Virtual farmers

Economist’s Web game allows
producers to buy, sell and trade –
with cyber money

Associated Press

BILLINGS – For years, Terry Anvik
has sold grain the way most of his
neighbors do – he hauls it to the local
elevator and takes the price that’s

Often, he’s lucky to get enough to
cover his costs.

"All the cash prices I’ve seen for the
past four years have been below the
cost of production," said Anvik, who
grows wheat, barley and other crops
on his farm near Sidney in northeast Montana. "We’ve really been struggling to find a good price and
have relied heavily on the government to make up the difference."

But a new Internet-based commodity game developed by a Montana agricultural economist is giving
farmers like Anvik the chance to experiment with new ways of selling their grain, without risking real

The game, called Commodity Challenge, teaches farmers the basics of the cash, futures and options
markets. It simulates trades, letting producers practice with phantom cattle and grain allotments, as
producers compete to capture the highest prices. Commodity Challenge costs nothing more than the
time invested to learn.

Popularity of the initial game, played by more than 400 Montana farmers this spring, led to
development of an updated version that uses such real-time trading conditions as up-to-date prices
and offers an array of resources for following news and marketing trends.

It also has resulted in expansion of the game beyond Montana to farmers in Idaho, Minnesota, Texas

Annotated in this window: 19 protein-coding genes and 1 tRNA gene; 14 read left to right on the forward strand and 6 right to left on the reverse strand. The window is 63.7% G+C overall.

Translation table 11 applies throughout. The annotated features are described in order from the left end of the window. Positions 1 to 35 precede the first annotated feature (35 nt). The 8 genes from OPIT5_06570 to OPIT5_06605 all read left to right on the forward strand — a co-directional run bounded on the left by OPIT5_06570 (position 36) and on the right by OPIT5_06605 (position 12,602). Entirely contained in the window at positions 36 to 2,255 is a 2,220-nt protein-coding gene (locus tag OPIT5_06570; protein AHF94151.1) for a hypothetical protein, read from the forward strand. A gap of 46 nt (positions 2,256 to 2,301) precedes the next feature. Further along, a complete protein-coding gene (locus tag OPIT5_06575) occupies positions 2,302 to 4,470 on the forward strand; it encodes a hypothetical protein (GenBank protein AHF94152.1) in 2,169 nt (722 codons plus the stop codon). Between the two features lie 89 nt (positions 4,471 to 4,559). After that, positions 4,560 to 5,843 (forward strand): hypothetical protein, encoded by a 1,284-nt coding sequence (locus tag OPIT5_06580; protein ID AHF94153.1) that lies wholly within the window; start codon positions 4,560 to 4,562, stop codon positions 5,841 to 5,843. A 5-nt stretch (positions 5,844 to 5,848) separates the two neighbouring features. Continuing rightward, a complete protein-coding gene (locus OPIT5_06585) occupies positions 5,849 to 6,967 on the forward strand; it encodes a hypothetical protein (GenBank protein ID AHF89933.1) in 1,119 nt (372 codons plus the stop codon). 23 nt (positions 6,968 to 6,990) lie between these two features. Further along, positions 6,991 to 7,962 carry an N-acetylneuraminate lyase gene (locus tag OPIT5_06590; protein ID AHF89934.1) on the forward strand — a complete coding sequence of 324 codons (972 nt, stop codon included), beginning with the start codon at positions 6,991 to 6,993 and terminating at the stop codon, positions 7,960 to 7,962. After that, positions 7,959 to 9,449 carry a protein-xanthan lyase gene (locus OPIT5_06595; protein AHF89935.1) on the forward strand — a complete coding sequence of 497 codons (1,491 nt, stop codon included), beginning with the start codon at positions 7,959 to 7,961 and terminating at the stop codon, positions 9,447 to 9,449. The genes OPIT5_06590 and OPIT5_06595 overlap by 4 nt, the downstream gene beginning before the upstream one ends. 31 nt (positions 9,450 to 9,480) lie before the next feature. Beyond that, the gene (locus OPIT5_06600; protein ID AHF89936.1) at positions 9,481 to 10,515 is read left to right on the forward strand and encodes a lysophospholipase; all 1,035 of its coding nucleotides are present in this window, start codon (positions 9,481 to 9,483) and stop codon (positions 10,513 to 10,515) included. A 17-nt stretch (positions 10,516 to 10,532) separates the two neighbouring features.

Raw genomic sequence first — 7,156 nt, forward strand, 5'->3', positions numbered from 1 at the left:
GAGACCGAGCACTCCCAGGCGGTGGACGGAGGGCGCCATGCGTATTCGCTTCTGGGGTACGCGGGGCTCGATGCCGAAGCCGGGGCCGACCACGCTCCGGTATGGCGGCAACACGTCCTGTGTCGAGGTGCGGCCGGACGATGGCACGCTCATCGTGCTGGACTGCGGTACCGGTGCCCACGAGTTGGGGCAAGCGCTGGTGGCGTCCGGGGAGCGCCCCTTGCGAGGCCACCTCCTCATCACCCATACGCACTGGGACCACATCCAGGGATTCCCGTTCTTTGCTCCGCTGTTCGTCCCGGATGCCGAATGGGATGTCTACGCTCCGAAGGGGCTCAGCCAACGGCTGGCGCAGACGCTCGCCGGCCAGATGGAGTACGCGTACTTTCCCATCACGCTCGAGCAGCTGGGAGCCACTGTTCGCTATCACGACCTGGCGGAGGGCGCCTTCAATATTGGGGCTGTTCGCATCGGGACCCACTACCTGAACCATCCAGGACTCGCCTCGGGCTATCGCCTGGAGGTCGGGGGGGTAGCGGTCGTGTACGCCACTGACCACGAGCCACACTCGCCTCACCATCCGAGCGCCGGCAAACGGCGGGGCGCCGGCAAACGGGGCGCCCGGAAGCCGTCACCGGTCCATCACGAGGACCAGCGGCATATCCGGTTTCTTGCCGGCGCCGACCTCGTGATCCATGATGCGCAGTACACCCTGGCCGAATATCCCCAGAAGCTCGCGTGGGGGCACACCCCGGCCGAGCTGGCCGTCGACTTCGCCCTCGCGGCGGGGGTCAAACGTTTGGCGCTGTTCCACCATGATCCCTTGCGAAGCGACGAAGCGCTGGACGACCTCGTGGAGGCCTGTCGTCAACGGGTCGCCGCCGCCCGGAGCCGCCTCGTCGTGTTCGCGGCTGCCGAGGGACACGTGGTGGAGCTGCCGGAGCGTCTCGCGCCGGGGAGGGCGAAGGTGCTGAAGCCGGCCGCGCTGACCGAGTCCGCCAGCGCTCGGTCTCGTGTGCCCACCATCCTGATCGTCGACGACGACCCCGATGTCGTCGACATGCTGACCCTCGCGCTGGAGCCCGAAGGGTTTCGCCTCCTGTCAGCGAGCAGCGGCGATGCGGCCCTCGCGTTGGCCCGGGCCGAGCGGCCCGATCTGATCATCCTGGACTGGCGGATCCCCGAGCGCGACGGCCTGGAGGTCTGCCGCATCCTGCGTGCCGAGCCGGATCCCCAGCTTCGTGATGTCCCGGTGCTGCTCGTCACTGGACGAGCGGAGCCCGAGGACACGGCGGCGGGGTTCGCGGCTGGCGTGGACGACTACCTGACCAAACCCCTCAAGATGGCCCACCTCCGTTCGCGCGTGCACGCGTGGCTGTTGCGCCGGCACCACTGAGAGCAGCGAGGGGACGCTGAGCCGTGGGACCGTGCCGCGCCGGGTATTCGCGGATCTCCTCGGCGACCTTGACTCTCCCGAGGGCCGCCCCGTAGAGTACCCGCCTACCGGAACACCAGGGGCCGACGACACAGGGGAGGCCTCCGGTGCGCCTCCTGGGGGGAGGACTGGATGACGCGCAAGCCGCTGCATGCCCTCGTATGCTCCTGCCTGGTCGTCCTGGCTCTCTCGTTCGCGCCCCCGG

and Wyoming.

The six-month-long game begins in September. As many as 6,000 producers are expected to take
part, and the game could be offered nationally as early as next year.

The goal, said Kevin McNew, the professor of agricultural economics who developed Commodity
Challenge, is to teach farmers how to manage financial risks – not necessarily to turn grain farmers
into commodities traders.

"The thing about agriculture is, you can’t do things the way your dad did," McNew said. "Things are
constantly changing, farmers have more risk and it’s up to them to manage that."

It is estimated that fewer than 20 percent of American farmers and ranchers use futures and options
markets – hedging and locking in prices for cattle or grain before actually hauling them to the grain
elevator or sale yard. Such marketing is a gamble – both in time and money – but the payoff can be
worth it, game organizers say.

Farmers who did best playing Commodity Challenge this spring averaged 15 cents per bushel more
on their wheat and barley allotments than other players, said Alex Offerdahl, program coordinator of
Montana MarketManager, which helps farmers and ranchers manage financial risks.

MarketManager was spawned by the Montana Grain Growers Association and the Montana
Stockgrowers Association.

If such prices were realized on a larger – real – scale, it would mean an extra $3.4 million in profits for
Montana producers, he said.

"Producers are tired all the time of hearing they receive all their income from the government. They
want to capture more income from the market," Offerdahl said.

"If we do a better job of teaching them to use those markets, farm payments would become less
important to them."

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